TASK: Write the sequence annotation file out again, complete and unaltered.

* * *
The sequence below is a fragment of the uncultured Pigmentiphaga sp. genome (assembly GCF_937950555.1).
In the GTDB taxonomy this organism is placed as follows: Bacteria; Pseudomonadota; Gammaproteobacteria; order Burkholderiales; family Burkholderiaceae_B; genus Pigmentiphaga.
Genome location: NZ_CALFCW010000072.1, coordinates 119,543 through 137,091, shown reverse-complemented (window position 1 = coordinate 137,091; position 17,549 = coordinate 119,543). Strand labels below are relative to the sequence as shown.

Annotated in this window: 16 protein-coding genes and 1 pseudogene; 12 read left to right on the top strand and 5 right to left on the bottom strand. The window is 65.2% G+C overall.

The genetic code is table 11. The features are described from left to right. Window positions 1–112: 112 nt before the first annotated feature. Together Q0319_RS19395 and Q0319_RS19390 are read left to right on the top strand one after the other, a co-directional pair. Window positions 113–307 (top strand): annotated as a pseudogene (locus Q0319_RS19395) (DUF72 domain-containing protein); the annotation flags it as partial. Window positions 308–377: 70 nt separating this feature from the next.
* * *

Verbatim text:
The sequence below is a fragment of the uncultured Pigmentiphaga sp. genome (assembly GCF_937950555.1).
In the GTDB taxonomy this organism is placed as follows: Bacteria; Pseudomonadota; Gammaproteobacteria; order Burkholderiales; family Burkholderiaceae_B; genus Pigmentiphaga.
Genome location: NZ_CALFCW010000072.1, coordinates 119,543 through 137,091, shown reverse-complemented (window position 1 = coordinate 137,091; position 17,549 = coordinate 119,543). Strand labels below are relative to the sequence as shown.

Annotated in this window: 16 protein-coding genes and 1 pseudogene; 12 read left to right on the top strand and 5 right to left on the bottom strand. The window is 65.2% G+C overall.

The genetic code is table 11. The features are described from left to right. Window positions 1–112: 112 nt before the first annotated feature. Together Q0319_RS19395 and Q0319_RS19390 are read left to right on the top strand one after the other, a co-directional pair. Window positions 113–307 (top strand): annotated as a pseudogene (locus Q0319_RS19395) (DUF72 domain-containing protein); the annotation flags it as partial. Window positions 308–377: 70 nt separating this feature from the next.